The Côtes du Ventoux is over twice the size of the Côtes du Luberon (around 5,900 and 2,700 hectares respectively). By local standards, both are sizeable appellations, and they each draw from a huge tract of land. Fifty one scattered communes produce Ventoux wine and thirty six make up Luberon. Although the Côtes du Luberon AOC is the smaller, it is more problematic in that it unites the cool, north-facing sites on the northern slopes of the massif and the far hotter, drier sites on the south side. The southern wines have much in common with those of the Coteaux D'Aix en Provence, their close neighbours on the other side of broad valley of the Durance, but because they fall in Vaucluse and not Bouches du Rhône, they are lumped together with the often very different wines of the north from which they are separated by several kilometres of forbidding mountain. Proudly Provençal, both Ventoux and Luberon have scrambled a little uncomfortably aboard the Rhône Valley band-wagon in an attempt to market their wines better.
One of the oldest Luberon properties is Château de Mille. According to the winemaker Giles Marmonier, it enjoys a special climate "blessed by the old popes" who built a picture-book pretty summer retreat in the fourteenth century and planted vines. De Mille has 35 hectares of vines. The top red is wine in the old style. Twenty years ago it was our favourite. It now seems strange to modern palates, especially the 1992 aged for half a generation in old wooden casks, some of 4,000 and others of 15,000 litre capacity. But I like it; it's got real character, and despite a very high degree of maderization, it's well worth drinking. It wouldn't win any prize in a show, but it's a good partner for food. Although garnet tinged, it's still deep-coloured and has a lovely old, complex aroma of spice, coffee, chocolate and licorice. Younger reds at de Mille are more structured and chewy. The 2003, with 40% Syrah, 40% Grenache and 20% old Carignan (one of the characteristic ingredients of red de Mille) is rich and complex; the 2000, bottled in 2006 is more spicy with leathery notes beginning to appear, but still has plenty of black fruit flavours. The dry white 2006 (a third each blend of Clairette, Bourboulenc and Roussanne) has not seen wood and has some freshness and acidity to balance a flavour of stone fruits.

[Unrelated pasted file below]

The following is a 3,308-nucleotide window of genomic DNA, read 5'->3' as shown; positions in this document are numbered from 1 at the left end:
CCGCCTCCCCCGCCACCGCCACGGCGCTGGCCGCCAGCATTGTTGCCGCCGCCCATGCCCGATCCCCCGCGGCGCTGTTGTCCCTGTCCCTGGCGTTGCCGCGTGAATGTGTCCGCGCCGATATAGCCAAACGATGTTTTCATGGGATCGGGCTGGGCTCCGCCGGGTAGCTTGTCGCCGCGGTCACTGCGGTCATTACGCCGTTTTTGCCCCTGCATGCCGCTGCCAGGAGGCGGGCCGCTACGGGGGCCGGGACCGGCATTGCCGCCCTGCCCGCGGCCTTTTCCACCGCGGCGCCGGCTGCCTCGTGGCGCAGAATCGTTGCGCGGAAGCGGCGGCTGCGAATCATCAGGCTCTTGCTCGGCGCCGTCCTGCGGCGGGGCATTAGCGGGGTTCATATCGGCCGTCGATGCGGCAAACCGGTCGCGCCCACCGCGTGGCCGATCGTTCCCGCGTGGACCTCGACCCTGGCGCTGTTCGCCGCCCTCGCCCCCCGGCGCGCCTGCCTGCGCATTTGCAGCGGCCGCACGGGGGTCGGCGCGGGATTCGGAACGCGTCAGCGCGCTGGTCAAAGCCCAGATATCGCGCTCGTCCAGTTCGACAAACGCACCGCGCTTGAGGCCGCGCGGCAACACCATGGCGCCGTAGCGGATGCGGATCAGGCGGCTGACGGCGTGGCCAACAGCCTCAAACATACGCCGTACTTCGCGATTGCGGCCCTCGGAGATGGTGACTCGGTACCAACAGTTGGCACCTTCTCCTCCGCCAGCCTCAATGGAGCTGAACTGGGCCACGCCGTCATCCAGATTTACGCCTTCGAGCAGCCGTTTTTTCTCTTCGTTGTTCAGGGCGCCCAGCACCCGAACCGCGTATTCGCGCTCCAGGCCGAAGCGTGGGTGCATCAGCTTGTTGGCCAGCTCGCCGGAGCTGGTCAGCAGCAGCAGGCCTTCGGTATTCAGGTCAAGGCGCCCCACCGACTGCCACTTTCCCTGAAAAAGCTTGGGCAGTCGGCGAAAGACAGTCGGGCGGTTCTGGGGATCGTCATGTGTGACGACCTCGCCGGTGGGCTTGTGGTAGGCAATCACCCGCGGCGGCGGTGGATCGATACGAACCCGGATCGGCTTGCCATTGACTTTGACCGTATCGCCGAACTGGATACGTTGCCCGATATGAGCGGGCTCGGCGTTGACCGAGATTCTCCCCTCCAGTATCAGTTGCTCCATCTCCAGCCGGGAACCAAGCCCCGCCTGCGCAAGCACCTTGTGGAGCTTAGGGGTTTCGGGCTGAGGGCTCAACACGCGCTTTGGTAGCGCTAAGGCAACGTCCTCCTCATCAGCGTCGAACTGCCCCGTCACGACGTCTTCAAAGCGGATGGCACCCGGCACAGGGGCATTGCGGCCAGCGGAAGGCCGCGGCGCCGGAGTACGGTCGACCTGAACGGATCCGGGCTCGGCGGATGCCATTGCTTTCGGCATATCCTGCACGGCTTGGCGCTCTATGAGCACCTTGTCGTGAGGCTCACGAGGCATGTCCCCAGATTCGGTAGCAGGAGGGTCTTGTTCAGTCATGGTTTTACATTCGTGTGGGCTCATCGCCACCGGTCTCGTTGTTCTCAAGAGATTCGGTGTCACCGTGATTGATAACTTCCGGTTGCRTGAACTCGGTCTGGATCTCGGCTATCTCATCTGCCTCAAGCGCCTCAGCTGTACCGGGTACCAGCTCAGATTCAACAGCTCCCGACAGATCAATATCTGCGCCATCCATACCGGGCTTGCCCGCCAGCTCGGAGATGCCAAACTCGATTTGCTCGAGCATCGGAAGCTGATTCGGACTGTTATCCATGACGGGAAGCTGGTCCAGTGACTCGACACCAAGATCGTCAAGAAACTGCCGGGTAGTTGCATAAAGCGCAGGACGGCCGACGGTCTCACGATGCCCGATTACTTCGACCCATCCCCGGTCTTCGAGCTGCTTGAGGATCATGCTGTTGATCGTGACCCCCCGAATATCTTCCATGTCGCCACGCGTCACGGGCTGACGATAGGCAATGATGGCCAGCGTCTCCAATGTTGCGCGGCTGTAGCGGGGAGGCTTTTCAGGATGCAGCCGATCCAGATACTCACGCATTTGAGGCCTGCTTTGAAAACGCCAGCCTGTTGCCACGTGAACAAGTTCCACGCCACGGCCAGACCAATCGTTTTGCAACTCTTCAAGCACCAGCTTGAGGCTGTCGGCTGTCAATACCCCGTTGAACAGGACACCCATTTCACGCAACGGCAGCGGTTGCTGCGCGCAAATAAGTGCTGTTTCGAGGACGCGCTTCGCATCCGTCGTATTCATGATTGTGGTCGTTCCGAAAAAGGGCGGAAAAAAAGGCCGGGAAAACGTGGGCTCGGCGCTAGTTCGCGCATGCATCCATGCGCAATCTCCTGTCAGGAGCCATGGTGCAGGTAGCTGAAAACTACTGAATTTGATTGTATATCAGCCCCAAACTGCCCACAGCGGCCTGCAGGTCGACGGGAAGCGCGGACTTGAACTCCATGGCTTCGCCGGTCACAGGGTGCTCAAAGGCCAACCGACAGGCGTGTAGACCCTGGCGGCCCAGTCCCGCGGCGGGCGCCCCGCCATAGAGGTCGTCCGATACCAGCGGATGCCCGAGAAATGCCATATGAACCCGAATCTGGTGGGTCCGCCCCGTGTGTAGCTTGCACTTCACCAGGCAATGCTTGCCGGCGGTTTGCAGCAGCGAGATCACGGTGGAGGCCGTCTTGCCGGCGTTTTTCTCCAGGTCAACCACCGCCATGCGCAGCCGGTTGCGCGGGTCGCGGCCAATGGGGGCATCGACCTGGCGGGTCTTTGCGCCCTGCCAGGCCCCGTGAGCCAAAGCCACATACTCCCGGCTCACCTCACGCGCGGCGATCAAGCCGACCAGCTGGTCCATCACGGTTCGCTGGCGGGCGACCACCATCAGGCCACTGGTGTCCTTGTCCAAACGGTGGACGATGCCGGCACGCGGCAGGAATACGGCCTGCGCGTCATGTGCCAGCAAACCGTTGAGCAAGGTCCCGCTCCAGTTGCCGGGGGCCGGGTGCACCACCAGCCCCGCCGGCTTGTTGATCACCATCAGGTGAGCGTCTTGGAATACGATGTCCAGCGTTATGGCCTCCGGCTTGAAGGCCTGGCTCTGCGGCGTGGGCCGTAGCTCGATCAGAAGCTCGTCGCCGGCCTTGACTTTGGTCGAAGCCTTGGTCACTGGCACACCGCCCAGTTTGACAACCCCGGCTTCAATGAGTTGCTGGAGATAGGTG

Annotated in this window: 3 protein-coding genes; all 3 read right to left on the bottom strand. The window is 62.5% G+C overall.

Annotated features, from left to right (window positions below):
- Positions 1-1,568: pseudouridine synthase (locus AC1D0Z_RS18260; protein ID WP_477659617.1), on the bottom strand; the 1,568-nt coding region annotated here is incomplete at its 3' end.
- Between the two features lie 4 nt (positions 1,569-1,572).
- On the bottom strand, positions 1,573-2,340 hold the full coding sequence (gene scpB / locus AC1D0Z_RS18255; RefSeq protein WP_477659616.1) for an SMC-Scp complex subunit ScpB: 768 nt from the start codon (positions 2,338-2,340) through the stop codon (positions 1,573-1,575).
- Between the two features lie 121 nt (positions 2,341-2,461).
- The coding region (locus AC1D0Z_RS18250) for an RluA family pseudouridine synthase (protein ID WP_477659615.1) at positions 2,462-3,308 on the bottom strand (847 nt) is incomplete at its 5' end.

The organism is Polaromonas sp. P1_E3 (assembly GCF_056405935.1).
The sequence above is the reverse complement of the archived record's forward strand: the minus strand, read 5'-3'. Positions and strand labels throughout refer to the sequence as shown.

Next door, Chateau d'Isolette owned by a different branch of the same Pinatel family makes much more modern-style reds, the best of which are very good indeed. A large vineyard (100 hectares), supported by efficient-looking secretaries in a neat modern office, this business-like operation is still able to satisfy the demands of passing tourists (a German couple filled the boot of their Mercedes with boxes of Isolette while we were waiting to taste). All the wines are well made, including a floral Vin de Pays de Vaucluse Rosé that blends Cabernet with local varieties. The 2003 red 'Sélection', despite its soft tannins, displays a quality of fresh red and black fruit unusual for the year; the 2005 Cuvée Prestige red is smoky and concentrated with chewy fruit and ripe tannins, and the 1999 'Aquarelle', manages to support five to six years in old oak to produce a wine with a soft, rich, Grenache-based, spicy, almost floral nose and a long, fine palate dominated by licorice flavours - a real success.
The Domaine de Mayol also makes wines in a modern, fruity style. Their 2004 red "defines", according to Jacques, "the standard for Mayol". It's a terrific effort, with a fantastic depth of blackcurrant and raspberry fruit. It's mostly a blend of Syrah and Grenache with a little Cinsault - included (as in some top Châteauneuf properties) to help keep alcohol levels down. It's intended for up to five or six years aging and is made without time in oak.